Best Diner: Wonderkid

Before the pandemic, people fell under the charm of this exquisitely designed vintage diner dedicated to the 1970s, part ice cream and cakes parlor, part all-day breakfast place with egg dishes for the ages. The team (the King of Pops brothers and Bon Ton’s Darren Carr and Eric Simpkins) attracts a stylish crowd to the Atlanta Dairies complex on Memorial Drive. A row of overstuffed red banquettes facing an iconic shiny counter with traditional stools offers hospitable nooks for digging into neotraditional comfort fare, including plush cheeseburgers, pot pies, meatloaf melts, and some of the best layer cakes and soft-serve cones on this side of town. 777 Memorial Drive, Reynoldstown, 404-331-0909,

Lyla Lila review
Octopus with pistachio pesto and cannellini beans, grouper with fennel and dehydrated polenta, and crispy duck lasagna

Photograph by Martha Williams

Best Freeform Italian: Lyla Lila

Former head chef at St. Cecilia and all-around pasta artist Craig Richards continues to distinguish himself with sophisticated dishes that taste as good as they look. Specialties such as his crispy duck lasagna, extraordinarily thin raviolini with Sicilian pork ragu, and soulful Roman-style tagliolini cacio e pepe are some of the highlights of his menu. Italy is that menu’s main influence, but it detours toward Spain for some extra playfulness. The bar scene and the list of low-intervention wines get much love from a clientele eager for such refinements in the Fox Theatre neighborhood. 693 Peachtree Street, Midtown, 404-963-2637,

Best New Pizza (Central): Pizza Jeans

As with its sister operation, Root Baking Co., Pizza Jeans does just a few things (three or four pizzas whole or by-the-slice, a salad, a few sandwiches, breadsticks, a couple of sweets)—and does them exceedingly well. Formerly a Friday night pop-up inside Root’s second-floor Ponce City Market digs, Pizza Jeans took over more of the space this past summer as a permanent tenant (with Root retaining a counter for selling its glorious breads). Made with Root’s naturally leavened dough, Pizza Jeans’ lightly charred, generously sized pies stand out in a crowded field of exceptional pizza—new and otherwise. Chef’s special pies are thoughtful and fun; a recent one mixed red sauce with white garlic sauce and was topped with Sungold tomatoes, mascarpone, frisee, lemon, and local sausage. But the straight-up margherita shines just fine. Bonus: You can snag a loaf of Root’s sourdough, too. 675 Ponce de Leon Avenue, Old Fourth Ward, 470-639-8046,

Best New Pizza (South): Slim & Husky’s

This Adair Park pizza place is the second of two Atlanta outposts from the hip-hop–minded Nashville minichain, which gained attention by opening in historically Black and underserved North Nashville. While the first Atlanta location on the restaurant-saturated Westside was overshadowed by so many other openings, Slim & Husky’s mission has resonated more strongly in Adair Park. The pies have names evoking vintage hip-hop (Rony, Roni, Rone! or Got 5 On It), and they’re made in front of you, assembly-line style, before being placed in a conveyor oven. What emerges on the other side is high on stoner-y fun. Go for the Cee No Green, loaded with ground beef, pepperoni, sausage, and two styles of bacon. 581 Metropolitan Parkway, Adair Park, 404-458–3327,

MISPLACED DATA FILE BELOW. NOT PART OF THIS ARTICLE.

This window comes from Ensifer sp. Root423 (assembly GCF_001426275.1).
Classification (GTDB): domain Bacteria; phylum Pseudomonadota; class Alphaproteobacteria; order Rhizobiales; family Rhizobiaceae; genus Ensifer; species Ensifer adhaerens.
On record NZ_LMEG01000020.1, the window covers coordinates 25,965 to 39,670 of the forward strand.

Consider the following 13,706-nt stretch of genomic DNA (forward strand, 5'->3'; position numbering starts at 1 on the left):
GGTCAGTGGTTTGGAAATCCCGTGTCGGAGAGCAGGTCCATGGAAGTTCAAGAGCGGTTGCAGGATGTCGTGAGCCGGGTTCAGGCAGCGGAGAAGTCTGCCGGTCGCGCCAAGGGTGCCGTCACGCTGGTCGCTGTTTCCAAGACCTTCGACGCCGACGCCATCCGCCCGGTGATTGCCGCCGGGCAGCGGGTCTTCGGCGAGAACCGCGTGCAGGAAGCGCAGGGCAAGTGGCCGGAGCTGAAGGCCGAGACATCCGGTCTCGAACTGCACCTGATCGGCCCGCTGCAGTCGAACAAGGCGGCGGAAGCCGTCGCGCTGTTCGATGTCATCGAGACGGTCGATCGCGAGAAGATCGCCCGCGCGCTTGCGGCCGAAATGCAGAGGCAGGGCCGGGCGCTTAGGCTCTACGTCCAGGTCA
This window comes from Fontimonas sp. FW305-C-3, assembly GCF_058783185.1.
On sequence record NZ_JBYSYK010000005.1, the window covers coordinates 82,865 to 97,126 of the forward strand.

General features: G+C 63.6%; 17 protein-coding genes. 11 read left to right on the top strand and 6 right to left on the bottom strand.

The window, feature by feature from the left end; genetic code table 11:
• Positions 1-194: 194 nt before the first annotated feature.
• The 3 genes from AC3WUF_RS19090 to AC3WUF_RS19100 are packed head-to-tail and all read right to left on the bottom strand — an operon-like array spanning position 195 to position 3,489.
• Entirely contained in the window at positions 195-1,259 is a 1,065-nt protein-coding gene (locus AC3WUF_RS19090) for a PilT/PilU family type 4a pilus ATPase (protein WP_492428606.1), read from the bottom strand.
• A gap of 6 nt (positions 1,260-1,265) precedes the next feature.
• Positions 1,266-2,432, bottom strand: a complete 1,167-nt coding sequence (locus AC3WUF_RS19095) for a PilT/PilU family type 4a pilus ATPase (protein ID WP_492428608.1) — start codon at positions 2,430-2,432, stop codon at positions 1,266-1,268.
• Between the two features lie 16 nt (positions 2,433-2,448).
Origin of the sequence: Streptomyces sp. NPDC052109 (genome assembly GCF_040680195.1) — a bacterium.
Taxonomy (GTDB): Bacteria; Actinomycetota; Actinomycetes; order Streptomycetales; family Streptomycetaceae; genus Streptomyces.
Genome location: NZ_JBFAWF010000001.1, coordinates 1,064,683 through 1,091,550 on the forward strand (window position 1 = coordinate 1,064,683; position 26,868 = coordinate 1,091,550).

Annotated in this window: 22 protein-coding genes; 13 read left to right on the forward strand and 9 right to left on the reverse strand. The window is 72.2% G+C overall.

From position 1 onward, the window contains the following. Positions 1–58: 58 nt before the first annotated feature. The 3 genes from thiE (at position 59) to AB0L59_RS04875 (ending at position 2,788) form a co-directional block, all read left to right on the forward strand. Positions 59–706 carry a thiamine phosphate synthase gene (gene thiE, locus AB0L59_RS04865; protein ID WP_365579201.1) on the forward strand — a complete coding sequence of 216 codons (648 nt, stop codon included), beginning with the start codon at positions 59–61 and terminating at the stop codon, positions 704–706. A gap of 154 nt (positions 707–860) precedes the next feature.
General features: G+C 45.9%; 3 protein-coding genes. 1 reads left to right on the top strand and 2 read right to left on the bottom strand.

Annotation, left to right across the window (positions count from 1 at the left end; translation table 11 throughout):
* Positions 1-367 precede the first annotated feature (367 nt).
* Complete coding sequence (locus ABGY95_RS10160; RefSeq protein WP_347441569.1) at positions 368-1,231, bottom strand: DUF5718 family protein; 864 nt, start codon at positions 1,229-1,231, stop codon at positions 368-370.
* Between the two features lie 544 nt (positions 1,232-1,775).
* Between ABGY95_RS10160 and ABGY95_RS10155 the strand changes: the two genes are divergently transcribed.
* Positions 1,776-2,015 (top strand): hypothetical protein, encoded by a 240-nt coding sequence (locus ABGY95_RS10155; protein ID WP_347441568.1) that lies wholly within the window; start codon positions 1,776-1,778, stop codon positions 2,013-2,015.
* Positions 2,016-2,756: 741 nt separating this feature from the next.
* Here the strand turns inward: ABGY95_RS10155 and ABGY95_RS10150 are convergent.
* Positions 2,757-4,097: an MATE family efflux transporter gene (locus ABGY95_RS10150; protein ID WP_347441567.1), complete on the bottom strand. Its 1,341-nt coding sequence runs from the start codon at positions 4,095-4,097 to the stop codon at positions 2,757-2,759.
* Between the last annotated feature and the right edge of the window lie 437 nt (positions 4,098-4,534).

Best New Pizza (North): MTH Pizza

Unwilling to commit to calling its pizza New York–style or Neapolitan–style, the founders of MTH Pizza—from the Muss & Turner’s team—settled on the dubious phrase “pizza a la Smyrna.” With so many solid pizza options in Atlanta, one might not feel inclined to seek out a Smyrna iteration. But one bite of the margherita would convince even the most skeptical diners that they shouldn’t rush to conclusions. And one bite of the clam pizza—the chewy bivalves mingling with near-buttery mozzarella and brightened with gremolata and a squeeze of charred lemon—would convince those diners that they should rush to Cobb County. MTH’s high-protein dough is fermented for three days and produces an undercarriage not as soft as that of a traditional Neapolitan and not as firm as a New York slice. And honestly, it’s the ideal compromise. 1675 Cumberland Parkway, Smyrna, 678-424-1333,

Best Tacos: Supremo

Restaurateur Nhan Le (8Arm, Octopus Bar, and Soba) and former Octopus Bar chef Duane Kulers channel both Mexico City and southern California at this minuscule-in-size and gigantic-in-flavor taco shop. The shipping container–sized structure on Memorial Drive has a walk-up counter and a tiny, standing-only patio—and, really, what more do you need these days? For the spicy lamb barbacoa, the meat is swaddled in banana leaves and braised for five hours; the al pastor is properly made with pork marinated with guajillo and citrus and slow-roasted on a vertical rotating spit; and the rich and mellow mole gracing the chicken is composed from 30 ingredients. All are served on glorious tricolor tortillas made from three types of corn: The swirl of blue brings an earthiness, the white contributes a smooth and creamy texture, and the yellow lends a robust corn flavor. 701 Memorial Drive, Reynoldstown, 404-965-1446,